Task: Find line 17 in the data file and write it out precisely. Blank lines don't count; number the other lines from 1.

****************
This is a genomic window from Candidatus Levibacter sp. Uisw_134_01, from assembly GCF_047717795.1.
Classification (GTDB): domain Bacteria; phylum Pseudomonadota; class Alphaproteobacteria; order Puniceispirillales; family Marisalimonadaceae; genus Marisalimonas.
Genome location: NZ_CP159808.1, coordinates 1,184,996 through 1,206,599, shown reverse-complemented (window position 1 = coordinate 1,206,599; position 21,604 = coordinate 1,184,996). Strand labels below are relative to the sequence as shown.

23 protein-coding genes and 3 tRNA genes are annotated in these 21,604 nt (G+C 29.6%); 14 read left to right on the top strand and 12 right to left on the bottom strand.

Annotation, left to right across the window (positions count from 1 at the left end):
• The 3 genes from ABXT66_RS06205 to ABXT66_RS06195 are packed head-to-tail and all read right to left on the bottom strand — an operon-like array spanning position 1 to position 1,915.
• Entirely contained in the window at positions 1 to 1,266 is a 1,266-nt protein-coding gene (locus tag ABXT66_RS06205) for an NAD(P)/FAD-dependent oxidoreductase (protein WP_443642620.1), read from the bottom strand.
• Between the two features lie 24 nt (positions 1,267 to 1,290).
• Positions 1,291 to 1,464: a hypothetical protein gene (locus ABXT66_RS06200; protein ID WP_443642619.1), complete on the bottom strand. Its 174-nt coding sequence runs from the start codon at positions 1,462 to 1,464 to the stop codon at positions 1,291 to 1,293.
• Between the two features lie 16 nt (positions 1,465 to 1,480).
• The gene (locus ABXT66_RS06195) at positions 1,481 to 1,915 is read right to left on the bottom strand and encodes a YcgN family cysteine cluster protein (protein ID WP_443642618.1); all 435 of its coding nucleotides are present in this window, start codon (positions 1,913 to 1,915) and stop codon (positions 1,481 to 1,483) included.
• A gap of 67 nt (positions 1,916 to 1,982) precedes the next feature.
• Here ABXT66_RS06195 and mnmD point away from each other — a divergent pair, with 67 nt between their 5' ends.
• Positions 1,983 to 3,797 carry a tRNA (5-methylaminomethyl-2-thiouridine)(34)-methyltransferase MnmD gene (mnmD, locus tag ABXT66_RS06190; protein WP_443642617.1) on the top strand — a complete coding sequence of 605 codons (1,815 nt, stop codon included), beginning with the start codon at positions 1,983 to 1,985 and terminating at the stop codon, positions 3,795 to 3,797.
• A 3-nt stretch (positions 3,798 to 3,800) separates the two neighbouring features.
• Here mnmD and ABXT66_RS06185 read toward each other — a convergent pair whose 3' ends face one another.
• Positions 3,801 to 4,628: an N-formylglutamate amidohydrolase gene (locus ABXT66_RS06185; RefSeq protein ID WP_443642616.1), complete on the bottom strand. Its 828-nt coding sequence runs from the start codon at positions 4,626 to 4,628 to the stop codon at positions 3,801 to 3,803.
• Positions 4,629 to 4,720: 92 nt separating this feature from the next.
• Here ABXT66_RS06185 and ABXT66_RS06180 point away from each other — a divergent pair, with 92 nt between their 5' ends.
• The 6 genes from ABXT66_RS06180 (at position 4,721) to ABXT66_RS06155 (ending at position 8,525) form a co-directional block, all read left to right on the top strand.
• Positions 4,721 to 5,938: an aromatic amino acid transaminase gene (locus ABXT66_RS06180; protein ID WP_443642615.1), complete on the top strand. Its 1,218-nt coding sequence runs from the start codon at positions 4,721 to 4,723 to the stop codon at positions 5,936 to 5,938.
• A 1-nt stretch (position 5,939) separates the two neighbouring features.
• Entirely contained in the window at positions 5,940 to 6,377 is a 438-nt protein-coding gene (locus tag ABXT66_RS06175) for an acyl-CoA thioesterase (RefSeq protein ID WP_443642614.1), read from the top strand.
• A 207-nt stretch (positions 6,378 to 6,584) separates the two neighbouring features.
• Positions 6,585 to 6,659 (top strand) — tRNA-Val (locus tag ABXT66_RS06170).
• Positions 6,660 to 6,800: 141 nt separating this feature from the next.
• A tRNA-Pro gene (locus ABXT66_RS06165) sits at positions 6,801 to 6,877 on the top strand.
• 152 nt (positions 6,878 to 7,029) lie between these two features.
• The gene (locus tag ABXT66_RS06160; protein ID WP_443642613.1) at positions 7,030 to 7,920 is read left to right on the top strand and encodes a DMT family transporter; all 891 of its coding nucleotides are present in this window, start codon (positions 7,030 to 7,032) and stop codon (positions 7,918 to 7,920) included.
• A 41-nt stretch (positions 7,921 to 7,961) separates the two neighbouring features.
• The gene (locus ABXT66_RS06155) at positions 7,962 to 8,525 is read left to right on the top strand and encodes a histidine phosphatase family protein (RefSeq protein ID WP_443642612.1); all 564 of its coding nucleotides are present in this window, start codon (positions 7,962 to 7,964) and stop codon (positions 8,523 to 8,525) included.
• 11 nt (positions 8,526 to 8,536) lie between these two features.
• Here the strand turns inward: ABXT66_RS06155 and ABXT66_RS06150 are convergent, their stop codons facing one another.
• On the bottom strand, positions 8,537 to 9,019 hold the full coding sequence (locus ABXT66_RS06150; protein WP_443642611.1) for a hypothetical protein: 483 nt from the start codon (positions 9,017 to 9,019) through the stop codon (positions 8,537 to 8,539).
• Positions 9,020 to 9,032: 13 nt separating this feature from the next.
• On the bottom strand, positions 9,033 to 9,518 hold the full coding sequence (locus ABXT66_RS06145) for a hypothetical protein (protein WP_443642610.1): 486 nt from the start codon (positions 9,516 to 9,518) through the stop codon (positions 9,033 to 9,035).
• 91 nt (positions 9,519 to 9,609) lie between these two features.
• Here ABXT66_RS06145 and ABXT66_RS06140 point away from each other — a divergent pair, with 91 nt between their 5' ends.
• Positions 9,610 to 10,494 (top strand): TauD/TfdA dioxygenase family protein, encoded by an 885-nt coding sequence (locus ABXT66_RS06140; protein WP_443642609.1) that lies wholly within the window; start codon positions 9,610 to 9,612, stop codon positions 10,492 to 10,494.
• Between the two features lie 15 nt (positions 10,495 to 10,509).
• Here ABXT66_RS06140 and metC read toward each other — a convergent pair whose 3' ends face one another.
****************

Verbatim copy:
• Positions 3,801 to 4,628: an N-formylglutamate amidohydrolase gene (locus ABXT66_RS06185; RefSeq protein ID WP_443642616.1), complete on the bottom strand. Its 828-nt coding sequence runs from the start codon at positions 4,626 to 4,628 to the stop codon at positions 3,801 to 3,803.